We don’t like the dry air. We don’t like the food (and we especially don’t like it when it runs out, and we don’t get to choose). We don’t like the grubby toilets. We don’t like queueing to get on (or off). We don’t like the plane’s roar as we’re trying to sleep. We don’t like having to fight for the overhead cabins. We don’t like the intermittent wifi. We don’t like the bumps of unexpected turbulence. We don’t like the chairs. We definitely don’t like how much all this ignominy and discomfort costs.
All told, we mostly just… don’t like flying. And we especially don’t like it in cattle class, elbow-to-elbow, fighting for every inch of armrest or glint of sunlight.
But there are technological fixes for almost all of these micro-irritations. And though not all of them make economic sense for us schlubs at the back, a significant number are likely to be rolled out cabin-wide in the years to come. Some will be so slight that we scarcely notice them; others, like functional wi-fi, will be as transformative as the in-flight entertainment systems we now dismiss as commonplace.
The smart cabin is the future —and, increasingly, the present. Companies such as Airbus and Diehl Aerospace have developed “connected” cabins, where almost every element is part of a vast, intelligent network, communicating with one another almost instantaneously and generating huge repositories of data in the process.
For passengers, this will affect what they get to eat, where they place their bags, and how they feel in their seats. Even going to the bathroom may change. A “smart” lavatory should be able to let you check whether it is occupied without leaving your seat. If it is, you could book your slot in a digital queue, and wait your turn from your seat. (For the crew, sensors inside can alert them when it needs a quick seeing-to, or when toilet paper and hand soap supplies are running low.) There’s even talk from Diehl Aerospace, a German technology company, of a voice-activated lavatory.
Connected overhead cabins mean late-boarders don’t have to open each bin to find room for their carryon. These could even be booked ahead of time, so you’ll know that some scoundrel won’t muscle in on the slot over your seat. (But you’ll probably have to pay for the privilege.) And while the smart cabins can’t improve the quality of the food, they can at least make it more likely that you’ll get what you want, with the potential for remote or even pre-booking of meals. Add to that the data generated by this system—data that might, for instance, say that consumers will pay more for wine than beer or flyers out of California eat less meat—and it becomes a little easier to know what people actually want. For airlines, this reduces wastage, helping to drive down costs. Whether they’ll be passed on to the customer remains to be seen.
Airbus’ system, which is currently being tested on A350-900 Flight Lab aircraft, includes an impressively connected iSeat, in the upper classes. Here, customers can work out exactly what reclining configuration suits them best, then magically replicate it on every flight they board, using their own mobile device.
Diehl, meanwhile, hopes to have its connected cabin ready to go in about two years. It is not, perhaps, the best time for it: Arlines tend not to invest in their interiors during times of scarcity. For the last couple of years, bull markets and relatively low oil prices have kept them in the black, making it easier to afford expensive retrofits. With fears of a slowdown mounting, expensive smart cabin renovations may be a hard sell. Diehl’s Helge Sachs, who runs product innovation for the company, sees it differently. “We do not expect the airlines to pay for this,” he says. Instead, by allowing dynamic ads to pass over LED displays on the cabin’s walls or ceilings, airlines could generate ancillary revenue that could be shared with Diehl, he says. At the moment, cabin crew spend a significant amount of time double-checking locks, doors, lavatories, and almost everything else. By doing this automatically, the system might also relieve cabin crew of some of their work, helping to drive down labor costs.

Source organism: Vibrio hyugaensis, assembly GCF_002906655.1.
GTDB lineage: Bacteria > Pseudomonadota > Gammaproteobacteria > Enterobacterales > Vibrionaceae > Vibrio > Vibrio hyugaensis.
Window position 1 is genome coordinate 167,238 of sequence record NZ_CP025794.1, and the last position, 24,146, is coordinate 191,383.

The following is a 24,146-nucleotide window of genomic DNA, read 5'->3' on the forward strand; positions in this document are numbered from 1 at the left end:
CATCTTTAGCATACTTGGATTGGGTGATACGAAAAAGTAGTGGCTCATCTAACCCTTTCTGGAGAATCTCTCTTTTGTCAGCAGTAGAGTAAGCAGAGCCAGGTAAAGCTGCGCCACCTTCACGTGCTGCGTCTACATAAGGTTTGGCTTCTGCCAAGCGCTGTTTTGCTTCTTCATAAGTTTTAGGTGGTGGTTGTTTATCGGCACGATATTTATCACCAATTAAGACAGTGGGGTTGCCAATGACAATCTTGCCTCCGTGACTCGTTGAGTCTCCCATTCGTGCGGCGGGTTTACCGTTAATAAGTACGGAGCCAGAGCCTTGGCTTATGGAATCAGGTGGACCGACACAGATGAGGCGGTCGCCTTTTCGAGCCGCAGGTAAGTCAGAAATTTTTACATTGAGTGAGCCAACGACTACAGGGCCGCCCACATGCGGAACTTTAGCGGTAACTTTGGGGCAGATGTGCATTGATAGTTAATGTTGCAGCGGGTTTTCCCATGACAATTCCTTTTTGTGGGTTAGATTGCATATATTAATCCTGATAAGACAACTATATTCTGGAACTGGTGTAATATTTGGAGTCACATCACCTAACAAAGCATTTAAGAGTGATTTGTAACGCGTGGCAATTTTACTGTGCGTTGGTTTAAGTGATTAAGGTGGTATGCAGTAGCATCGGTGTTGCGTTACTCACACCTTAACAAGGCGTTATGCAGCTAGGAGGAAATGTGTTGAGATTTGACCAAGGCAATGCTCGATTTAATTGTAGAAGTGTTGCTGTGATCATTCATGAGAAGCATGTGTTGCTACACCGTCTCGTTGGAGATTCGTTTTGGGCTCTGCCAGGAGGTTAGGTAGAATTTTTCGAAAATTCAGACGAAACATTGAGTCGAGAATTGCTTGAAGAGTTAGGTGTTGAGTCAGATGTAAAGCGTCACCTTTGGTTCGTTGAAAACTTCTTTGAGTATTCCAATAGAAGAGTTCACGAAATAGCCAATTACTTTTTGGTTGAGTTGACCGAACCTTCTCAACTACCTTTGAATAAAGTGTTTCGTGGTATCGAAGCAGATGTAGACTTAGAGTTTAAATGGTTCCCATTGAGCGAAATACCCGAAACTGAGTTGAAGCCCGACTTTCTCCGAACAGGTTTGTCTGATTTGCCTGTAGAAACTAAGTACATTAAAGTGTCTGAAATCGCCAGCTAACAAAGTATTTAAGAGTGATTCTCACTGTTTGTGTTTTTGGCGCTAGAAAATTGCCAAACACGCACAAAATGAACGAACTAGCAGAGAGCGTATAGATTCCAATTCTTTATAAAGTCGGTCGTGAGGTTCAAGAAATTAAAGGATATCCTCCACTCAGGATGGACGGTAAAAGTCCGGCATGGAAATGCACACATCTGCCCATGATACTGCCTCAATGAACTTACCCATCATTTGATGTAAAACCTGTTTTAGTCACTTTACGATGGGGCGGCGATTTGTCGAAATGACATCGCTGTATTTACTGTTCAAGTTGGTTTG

For travelers, the Internet of Things could grease the sticky wheels of boarding long before they make it to the gate. Beacon technology, where signal-emitting devices communicate with passing cellphones, would allow airports to send you push alerts telling you everything from how long the security or gate line is to what the daily sandwich special is at that café across the corridor. The implications for this technology are wide: It could include a chip that helps airport crew find the missing ground service equipment vehicle that would otherwise leave you sitting on the plane for an extra 30 minutes. Or a worn-out seat that tells the airline it needs to be replaced and external sensors to help pilots avoid turbulence or make the most of weather conditions to trim extra time off your journey.
Some of these innovations are already in place. When you check a bag with the US carrier Delta, for instance, it’s tracked along its journey using radio frequency identification baggage tracking technology. For the customer, that means push notifications on the mobile app that lets you know your treasured suitcase is safely stowed in the helm, or in the process of making its way back to you. It also makes it easier to track down, if it isn’t where you expect it to be.
Airlines want to offer wifi. Customers want to have wifi, preferably for free. The problem, so far, has been in rolling out systems that work even when every passenger on board is live-streaming the NFL or FIFA game happening on the ground below.